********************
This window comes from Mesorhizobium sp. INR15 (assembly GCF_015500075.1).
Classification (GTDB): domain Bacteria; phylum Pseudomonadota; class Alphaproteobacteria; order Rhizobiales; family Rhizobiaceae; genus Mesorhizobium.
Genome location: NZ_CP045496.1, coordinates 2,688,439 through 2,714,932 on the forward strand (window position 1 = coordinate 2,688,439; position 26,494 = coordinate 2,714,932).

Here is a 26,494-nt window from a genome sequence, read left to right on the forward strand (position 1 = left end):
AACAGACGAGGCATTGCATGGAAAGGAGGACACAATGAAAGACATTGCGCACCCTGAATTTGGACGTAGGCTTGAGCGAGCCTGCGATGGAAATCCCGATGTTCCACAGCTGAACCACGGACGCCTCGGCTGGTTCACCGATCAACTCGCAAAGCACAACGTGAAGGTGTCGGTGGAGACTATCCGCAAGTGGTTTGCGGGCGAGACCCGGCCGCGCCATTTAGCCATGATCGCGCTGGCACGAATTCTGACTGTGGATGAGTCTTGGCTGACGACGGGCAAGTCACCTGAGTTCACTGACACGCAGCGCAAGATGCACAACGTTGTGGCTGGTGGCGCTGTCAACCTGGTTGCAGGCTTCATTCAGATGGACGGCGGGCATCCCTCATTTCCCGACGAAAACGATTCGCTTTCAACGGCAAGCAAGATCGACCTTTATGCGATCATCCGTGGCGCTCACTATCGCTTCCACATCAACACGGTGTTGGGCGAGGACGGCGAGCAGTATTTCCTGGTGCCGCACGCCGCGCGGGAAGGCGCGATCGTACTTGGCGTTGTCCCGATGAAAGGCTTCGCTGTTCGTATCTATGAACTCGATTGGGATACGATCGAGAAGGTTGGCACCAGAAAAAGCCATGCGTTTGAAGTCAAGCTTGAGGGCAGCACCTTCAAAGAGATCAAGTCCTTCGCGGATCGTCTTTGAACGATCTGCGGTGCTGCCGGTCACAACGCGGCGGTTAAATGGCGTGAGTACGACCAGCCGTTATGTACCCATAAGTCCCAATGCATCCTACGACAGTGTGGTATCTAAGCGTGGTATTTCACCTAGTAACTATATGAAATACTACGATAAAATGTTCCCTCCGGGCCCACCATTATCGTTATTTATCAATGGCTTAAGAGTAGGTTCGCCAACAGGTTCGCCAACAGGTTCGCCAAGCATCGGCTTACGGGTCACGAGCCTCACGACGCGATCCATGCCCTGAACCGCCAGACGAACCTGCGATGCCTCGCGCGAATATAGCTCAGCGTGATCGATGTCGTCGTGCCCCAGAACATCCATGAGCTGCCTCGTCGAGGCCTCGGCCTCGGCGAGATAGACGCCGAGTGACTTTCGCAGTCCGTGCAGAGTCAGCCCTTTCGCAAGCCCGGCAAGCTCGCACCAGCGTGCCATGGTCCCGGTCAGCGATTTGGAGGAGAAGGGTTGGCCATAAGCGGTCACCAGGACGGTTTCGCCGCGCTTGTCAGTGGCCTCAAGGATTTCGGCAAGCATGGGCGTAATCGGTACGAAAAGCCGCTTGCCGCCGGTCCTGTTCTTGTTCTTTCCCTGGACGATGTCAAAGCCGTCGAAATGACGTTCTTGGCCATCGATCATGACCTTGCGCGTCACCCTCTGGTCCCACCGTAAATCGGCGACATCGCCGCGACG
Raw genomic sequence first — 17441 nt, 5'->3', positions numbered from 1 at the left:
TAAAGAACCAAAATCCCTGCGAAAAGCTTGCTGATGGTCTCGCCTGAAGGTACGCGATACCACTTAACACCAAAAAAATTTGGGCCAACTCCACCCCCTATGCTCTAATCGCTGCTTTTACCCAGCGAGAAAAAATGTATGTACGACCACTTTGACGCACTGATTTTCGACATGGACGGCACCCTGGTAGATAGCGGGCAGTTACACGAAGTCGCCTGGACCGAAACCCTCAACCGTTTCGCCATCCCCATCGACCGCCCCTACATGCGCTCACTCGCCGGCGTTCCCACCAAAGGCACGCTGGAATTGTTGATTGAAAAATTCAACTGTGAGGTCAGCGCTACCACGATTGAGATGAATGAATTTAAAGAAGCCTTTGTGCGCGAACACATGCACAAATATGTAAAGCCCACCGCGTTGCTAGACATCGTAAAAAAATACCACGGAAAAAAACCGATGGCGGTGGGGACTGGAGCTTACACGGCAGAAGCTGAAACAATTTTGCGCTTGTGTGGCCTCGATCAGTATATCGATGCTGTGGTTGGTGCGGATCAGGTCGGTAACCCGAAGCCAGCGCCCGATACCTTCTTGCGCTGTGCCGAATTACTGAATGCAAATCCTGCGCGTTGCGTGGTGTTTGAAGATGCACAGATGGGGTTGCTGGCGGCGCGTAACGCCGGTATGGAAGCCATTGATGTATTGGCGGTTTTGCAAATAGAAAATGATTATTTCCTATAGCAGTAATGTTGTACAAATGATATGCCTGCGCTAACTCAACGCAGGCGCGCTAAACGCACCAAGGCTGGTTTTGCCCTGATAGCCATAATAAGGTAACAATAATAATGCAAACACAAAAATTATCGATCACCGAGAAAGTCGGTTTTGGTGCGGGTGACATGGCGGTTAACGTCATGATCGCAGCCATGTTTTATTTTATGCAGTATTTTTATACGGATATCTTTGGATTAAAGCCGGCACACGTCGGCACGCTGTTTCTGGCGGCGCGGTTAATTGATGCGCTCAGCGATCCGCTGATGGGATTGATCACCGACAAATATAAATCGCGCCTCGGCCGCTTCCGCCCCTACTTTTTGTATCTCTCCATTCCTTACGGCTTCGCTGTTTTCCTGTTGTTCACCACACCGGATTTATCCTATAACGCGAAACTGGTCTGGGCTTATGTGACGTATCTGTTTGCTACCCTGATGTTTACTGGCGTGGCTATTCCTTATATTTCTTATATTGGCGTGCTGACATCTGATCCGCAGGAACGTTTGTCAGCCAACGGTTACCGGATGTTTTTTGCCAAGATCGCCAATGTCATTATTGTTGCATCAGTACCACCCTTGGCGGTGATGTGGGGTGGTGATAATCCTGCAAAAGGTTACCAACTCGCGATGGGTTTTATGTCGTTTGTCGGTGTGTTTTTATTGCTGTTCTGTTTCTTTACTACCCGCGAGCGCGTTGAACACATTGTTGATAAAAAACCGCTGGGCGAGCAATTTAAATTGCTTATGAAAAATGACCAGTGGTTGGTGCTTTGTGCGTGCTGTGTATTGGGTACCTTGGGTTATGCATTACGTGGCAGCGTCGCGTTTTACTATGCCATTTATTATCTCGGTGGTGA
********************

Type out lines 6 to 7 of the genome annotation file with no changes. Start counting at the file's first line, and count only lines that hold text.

Raw genomic sequence first — 17441 nt, 5'->3', positions numbered from 1 at the left:
TAAAGAACCAAAATCCCTGCGAAAAGCTTGCTGATGGTCTCGCCTGAAGGTACGCGATACCACTTAACACCAAAAAAATTTGGGCCAACTCCACCCCCTATGCTCTAATCGCTGCTTTTACCCAGCGAGAAAAAATGTATGTACGACCACTTTGACGCACTGATTTTCGACATGGACGGCACCCTGGTAGATAGCGGGCAGTTACACGAAGTCGCCTGGACCGAAACCCTCAACCGTTTCGCCATCCCCATCGACCGCCCCTACATGCGCTCACTCGCCGGCGTTCCCACCAAAGGCACGCTGGAATTGTTGATTGAAAAATTCAACTGTGAGGTCAGCGCTACCACGATTGAGATGAATGAATTTAAAGAAGCCTTTGTGCGCGAACACATGCACAAATATGTAAAGCCCACCGCGTTGCTAGACATCGTAAAAAAATACCACGGAAAAAAACCGATGGCGGTGGGGACTGGAGCTTACACGGCAGAAGCTGAAACAATTTTGCGCTTGTGTGGCCTCGATCAGTATATCGATGCTGTGGTTGGTGCGGATCAGGTCGGTAACCCGAAGCCAGCGCCCGATACCTTCTTGCGCTGTGCCGAATTACTGAATGCAAATCCTGCGCGTTGCGTGGTGTTTGAAGATGCACAGATGGGGTTGCTGGCGGCGCGTAACGCCGGTATGGAAGCCATTGATGTATTGGCGGTTTTGCAAATAGAAAATGATTATTTCCTATAGCAGTAATGTTGTACAAATGATATGCCTGCGCTAACTCAACGCAGGCGCGCTAAACGCACCAAGGCTGGTTTTGCCCTGATAGCCATAATAAGGTAACAATAATAATGCAAACACAAAAATTATCGATCACCGAGAAAGTCGGTTTTGGTGCGGGTGACATGGCGGTTAACGTCATGATCGCAGCCATGTTTTATTTTATGCAGTATTTTTATACGGATATCTTTGGATTAAAGCCGGCACACGTCGGCACGCTGTTTCTGGCGGCGCGGTTAATTGATGCGCTCAGCGATCCGCTGATGGGATTGATCACCGACAAATATAAATCGCGCCTCGGCCGCTTCCGCCCCTACTTTTTGTATCTCTCCATTCCTTACGGCTTCGCTGTTTTCCTGTTGTTCACCACACCGGATTTATCCTATAACGCGAAACTGGTCTGGGCTTATGTGACGTATCTGTTTGCTACCCTGATGTTTACTGGCGTGGCTATTCCTTATATTTCTTATATTGGCGTGCTGACATCTGATCCGCAGGAACGTTTGTCAGCCAACGGTTACCGGATGTTTTTTGCCAAGATCGCCAATGTCATTATTGTTGCATCAGTACCACCCTTGGCGGTGATGTGGGGTGGTGATAATCCTGCAAAAGGTTACCAACTCGCGATGGGTTTTATGTCGTTTGTCGGTGTGTTTTTATTGCTGTTCTGTTTCTTTACTACCCGCGAGCGCGTTGAACACATTGTTGATAAAAAACCGCTGGGCGAGCAATTTAAATTGCTTATGAAAAATGACCAGTGGTTGGTGCTTTGTGCGTGCTGTGTATTGGGTACCTTGGGTTATGCATTACGTGGCAGCGTCGCGTTTTACTATGCCATTTATTATCTCGGTGGTGA